While Leopold officially owns one hundred and twenty acres of land, he remarks that he owns all the land he can walk across at dawn, regardless of what is legally his. When he walks in the early mornings, Leopold remarks that “it is not only boundaries that disappear,” but the human sense of being bounded, limited, and fenced in.
During certain times of day, certain boundaries no longer matter. Arbitrary human borders do not technically divide the land, as Leopold has observed earlier in the book. Like the birds before him, he is happy to treat the entire landscape as a single, unified entity.
Leopold lists the “tenants” of his land. He jokes that they don’t pay their rents, but do police their own boundaries. In the early morning in July he goes out onto his porch and watches his animal “renters” start their days. First a series of field sparrows call out and declare that a small portion of the land belongs to them. Then a rabbit claims his small corner, then a robin, then an indigo bunting, then a wren, and then a series of other birds. Leopold refers to these animals as “performers.”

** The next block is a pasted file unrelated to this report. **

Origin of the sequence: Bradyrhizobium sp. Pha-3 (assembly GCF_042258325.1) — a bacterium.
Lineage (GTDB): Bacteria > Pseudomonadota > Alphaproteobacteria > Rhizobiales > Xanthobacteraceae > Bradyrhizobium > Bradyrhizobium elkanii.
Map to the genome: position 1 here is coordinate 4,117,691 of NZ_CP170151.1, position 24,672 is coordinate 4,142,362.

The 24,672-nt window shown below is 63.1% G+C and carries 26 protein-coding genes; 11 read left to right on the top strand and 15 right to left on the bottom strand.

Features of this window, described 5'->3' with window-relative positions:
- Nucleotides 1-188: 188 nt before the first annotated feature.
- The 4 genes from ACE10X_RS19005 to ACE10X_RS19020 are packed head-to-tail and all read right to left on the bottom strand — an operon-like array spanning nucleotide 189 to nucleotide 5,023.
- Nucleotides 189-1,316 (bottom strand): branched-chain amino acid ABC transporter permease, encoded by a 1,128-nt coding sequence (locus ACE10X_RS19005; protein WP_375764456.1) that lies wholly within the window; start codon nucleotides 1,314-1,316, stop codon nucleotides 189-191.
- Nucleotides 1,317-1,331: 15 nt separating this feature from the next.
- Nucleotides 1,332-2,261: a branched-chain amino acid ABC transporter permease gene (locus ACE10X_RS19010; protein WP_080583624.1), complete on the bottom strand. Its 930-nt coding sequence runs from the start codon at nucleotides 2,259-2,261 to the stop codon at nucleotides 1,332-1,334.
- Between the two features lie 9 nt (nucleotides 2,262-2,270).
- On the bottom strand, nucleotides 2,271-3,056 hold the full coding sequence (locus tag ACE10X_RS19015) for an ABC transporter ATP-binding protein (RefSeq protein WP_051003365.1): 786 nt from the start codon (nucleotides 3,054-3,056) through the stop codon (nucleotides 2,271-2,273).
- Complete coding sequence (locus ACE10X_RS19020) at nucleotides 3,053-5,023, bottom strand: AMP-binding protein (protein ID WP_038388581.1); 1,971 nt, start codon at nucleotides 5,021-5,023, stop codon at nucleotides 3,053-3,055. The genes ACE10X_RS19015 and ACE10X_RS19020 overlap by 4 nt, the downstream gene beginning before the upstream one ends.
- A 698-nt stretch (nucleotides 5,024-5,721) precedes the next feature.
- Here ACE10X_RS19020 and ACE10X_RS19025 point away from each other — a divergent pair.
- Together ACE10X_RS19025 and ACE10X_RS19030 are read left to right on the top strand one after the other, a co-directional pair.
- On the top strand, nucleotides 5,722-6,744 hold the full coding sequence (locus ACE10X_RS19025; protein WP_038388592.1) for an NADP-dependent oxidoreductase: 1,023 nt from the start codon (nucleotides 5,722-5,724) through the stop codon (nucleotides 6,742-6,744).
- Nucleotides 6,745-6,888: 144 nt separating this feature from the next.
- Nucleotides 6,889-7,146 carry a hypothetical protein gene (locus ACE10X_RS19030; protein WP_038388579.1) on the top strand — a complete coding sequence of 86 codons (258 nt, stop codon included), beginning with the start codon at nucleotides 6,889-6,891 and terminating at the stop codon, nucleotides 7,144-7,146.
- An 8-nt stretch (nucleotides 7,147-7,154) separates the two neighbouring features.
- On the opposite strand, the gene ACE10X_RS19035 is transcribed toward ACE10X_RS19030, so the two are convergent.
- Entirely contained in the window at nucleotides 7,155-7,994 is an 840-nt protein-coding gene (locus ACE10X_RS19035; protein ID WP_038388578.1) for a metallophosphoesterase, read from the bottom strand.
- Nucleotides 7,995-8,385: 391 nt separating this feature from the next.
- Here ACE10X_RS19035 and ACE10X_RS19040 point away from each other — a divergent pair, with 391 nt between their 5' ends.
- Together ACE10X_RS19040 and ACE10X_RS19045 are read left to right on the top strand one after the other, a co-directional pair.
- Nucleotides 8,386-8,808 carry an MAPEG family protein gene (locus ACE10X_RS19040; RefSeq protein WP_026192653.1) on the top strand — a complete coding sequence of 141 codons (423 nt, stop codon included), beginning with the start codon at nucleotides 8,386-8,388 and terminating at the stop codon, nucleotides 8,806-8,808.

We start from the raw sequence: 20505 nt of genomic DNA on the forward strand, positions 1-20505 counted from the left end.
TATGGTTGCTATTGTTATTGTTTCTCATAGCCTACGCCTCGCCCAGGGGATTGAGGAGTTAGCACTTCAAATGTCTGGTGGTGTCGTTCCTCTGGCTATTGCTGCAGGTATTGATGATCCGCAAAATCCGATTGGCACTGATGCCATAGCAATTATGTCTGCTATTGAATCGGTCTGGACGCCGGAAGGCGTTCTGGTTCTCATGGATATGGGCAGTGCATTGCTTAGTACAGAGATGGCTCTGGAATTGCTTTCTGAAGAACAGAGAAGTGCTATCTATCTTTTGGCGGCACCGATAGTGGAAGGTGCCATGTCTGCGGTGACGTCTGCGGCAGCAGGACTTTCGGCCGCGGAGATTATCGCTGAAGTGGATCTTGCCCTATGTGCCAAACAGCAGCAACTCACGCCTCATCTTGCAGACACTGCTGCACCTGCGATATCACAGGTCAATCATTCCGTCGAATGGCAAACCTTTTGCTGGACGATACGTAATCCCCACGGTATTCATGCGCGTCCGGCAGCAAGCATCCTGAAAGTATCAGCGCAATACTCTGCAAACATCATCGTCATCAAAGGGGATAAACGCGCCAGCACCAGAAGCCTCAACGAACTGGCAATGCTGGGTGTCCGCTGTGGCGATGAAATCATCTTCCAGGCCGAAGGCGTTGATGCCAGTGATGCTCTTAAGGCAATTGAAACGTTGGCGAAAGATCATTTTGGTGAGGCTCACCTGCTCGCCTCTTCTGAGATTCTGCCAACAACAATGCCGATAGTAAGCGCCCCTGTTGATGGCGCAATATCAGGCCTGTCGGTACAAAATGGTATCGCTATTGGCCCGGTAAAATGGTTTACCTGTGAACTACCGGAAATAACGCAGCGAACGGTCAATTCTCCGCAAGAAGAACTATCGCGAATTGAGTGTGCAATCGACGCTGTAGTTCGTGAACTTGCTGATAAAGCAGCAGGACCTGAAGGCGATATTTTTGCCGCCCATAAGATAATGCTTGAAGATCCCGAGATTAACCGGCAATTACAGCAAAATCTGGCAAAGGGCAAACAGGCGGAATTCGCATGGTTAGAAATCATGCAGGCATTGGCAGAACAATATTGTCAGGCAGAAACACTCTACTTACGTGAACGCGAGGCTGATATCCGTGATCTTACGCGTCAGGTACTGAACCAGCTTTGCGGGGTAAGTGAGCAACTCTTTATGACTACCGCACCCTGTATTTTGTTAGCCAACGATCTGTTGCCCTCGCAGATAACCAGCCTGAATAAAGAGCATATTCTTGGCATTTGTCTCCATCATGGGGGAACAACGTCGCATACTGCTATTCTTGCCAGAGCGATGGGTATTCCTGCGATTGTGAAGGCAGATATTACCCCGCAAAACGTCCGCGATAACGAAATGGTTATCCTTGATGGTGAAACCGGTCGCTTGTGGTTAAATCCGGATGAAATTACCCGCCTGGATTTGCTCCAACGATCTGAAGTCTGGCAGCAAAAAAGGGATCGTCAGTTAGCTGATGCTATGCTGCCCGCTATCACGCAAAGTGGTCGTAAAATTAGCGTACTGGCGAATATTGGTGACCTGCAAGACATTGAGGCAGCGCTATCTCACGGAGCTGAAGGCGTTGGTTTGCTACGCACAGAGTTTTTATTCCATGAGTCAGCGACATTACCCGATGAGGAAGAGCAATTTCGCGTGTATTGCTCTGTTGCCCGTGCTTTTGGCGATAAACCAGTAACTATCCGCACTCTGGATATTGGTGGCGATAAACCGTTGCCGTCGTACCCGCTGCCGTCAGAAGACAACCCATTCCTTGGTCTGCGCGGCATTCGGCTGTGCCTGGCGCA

Leopold thinks of his land as something that belongs not only to him but to the animals that live upon it. As opposed to thinking of them as intruders or outsiders, Leopold understands that he is living in a complex community, rather than “owning” it, and the animals deserve a place on his property as much as he does.
Together with his dog, Leopold leaves his porch and begins to explore. He notes that his dog is uninterested in the performances going on around him, and is more interested in the scents of their tenants than their sounds. Leopold waits for his dog to “translate” the scents of the animals for him, each animal and its corresponding odor a “poem.”